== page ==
Employment Tribunal Confirms Vegans are Protected from Discrimination and Harassment under Equality Law – what does this mean for vegans, employers and service providers?
13 January 2020
On 3rd January 2020 an Employment Tribunal in Norwich, England, ruled that the vegan conviction that it’s wrong to use and kill other animals is a protected “philosophical belief” in terms of the Equality Act, and so vegans are protected from discrimination, harassment and victimisation at work and by service providers, public and private. In making this decision the employment judge was applying existing law, rather than making new law.
Vegans Have the Right to Live According to their Protected Beliefs
As far back as 1993 the European Commission of Human Rights ruled that veganism, the belief or moral conviction that humans should not use or kill other animals, was protected under Article 9 of the European Convention on Human Rights. Article 9 protects both religious beliefs and secular beliefs that concern matters of conscience, such as veganism, pacifism and opposition to military service.
Therefore, since 1993 it has been clear that vegans are protected under human rights law in the same way that people who hold religious beliefs are protected; we have the right not only to hold our vegan beliefs, but to live according to those beliefs. The state/government must take positive steps to ensure that we can live in accordance with our beliefs and may only interfere with that right in very limited circumstances.
In 1998 the UK incorporated the European Convention on Human Rights into UK law. Brexit does not affect this; the UK would have to make a separate decision to withdraw from the European Convention of Human Rights and replace the Human Rights Act to change this.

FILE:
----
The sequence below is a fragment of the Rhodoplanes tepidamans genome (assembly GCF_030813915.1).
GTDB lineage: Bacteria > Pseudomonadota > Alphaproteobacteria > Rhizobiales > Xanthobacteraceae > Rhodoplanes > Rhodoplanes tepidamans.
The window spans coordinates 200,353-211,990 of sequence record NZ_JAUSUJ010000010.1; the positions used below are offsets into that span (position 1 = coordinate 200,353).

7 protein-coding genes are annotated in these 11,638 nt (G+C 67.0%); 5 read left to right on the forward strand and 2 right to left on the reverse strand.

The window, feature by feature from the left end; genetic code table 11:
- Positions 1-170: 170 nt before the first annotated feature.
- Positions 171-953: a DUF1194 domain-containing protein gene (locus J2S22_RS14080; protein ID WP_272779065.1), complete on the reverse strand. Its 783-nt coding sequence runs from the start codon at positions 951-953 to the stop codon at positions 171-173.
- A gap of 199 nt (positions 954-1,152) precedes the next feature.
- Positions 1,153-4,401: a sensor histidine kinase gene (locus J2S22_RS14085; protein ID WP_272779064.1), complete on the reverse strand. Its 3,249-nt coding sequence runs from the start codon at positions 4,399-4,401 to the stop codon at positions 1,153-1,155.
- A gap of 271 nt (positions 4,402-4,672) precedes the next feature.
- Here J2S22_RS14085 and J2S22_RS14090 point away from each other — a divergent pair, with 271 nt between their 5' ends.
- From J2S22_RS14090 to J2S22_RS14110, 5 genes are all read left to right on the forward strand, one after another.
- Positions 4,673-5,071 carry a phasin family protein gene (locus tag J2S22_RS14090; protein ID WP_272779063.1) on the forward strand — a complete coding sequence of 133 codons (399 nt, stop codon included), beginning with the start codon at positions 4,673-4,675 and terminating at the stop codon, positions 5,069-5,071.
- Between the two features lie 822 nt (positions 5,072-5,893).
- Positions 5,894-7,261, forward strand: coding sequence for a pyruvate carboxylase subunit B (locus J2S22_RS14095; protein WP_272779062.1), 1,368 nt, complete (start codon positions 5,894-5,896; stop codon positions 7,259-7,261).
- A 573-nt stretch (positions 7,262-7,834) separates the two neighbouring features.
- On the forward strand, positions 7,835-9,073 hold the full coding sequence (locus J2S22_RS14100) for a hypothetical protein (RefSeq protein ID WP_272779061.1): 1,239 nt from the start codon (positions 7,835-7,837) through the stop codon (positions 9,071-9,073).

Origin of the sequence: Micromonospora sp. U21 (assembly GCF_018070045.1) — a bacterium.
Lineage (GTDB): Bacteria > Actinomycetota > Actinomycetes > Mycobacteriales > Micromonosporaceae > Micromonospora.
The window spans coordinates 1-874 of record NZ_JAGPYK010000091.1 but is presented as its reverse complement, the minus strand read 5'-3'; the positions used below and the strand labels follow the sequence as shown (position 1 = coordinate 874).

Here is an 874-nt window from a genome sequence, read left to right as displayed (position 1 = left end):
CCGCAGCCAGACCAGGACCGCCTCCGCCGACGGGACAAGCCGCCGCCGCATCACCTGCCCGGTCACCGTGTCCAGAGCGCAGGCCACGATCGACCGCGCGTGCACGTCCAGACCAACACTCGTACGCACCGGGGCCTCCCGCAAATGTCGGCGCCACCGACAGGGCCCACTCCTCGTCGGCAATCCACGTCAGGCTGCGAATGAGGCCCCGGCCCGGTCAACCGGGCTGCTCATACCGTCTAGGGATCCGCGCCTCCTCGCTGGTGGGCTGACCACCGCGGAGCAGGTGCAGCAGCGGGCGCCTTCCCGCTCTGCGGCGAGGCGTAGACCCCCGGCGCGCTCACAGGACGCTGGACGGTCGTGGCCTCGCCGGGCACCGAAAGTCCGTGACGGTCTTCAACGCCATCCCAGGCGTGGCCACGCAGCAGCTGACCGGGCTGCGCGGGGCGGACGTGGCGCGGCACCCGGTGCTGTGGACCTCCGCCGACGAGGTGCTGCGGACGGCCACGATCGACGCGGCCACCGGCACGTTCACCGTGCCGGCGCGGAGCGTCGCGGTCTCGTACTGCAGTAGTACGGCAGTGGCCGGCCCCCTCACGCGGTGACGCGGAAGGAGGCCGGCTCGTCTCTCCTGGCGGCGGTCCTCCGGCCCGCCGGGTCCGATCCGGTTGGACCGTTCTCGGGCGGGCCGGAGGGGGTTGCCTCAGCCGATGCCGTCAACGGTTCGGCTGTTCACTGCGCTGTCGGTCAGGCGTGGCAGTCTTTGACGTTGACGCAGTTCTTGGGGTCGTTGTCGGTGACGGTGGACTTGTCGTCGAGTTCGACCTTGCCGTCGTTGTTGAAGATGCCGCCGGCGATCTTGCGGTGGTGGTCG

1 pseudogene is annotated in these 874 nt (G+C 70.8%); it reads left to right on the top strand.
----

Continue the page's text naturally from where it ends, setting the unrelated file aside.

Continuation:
Protection from Discrimination and Harassment
In addition to human rights, European equality law, implemented in UK law through the UK Equality Act 2010, protects people from discrimination, harassment and victimisation on the basis of specific characteristics including “philosophical beliefs”.
The test for a protected philosophical belief under equality law is very similar to the test for a protected conviction or belief in human rights law, and the fact that veganism had in 1993 been found to be a protected belief or conviction made it reasonably clear that it was also covered by the Equality protections applicable to “philosophical beliefs.”
Decisions from UK employment tribunals finding philosophical beliefs related to climate change and anti-foxhunting to be protected, and a recent decision distinguishing veganism from vegetarianism, gave further strong indications that veganism was covered by equality law.
In the decision on 3rd January 2020, in the case of Jordi Casamitjana v The League Against Cruel Sports, the employment judge looked at the existing law and confirmed that the vegan philosophical belief that it’s wrong to use and kill other animals is indeed protected under Equality law as it is under human rights law. To have this confirmed in such clear terms is very useful, as although a decision from an employment tribunal is not binding on other tribunals or courts, it will be referred to in future cases as an illustration of the correct application of existing law. The decision is not vulnerable to being overturned on appeal, as the League conceded that veganism was protected and so will not be appealing the decision.
The outcome of Mr Casamitjana’s claim that he was discriminated against on account of his vegan beliefs has yet to be decided. While that will be of great importance to Mr Casamitjana and to the League, it will not affect this ruling that veganism is protected under Equality law.
Are People Who Follow a Vegan Diet Protected?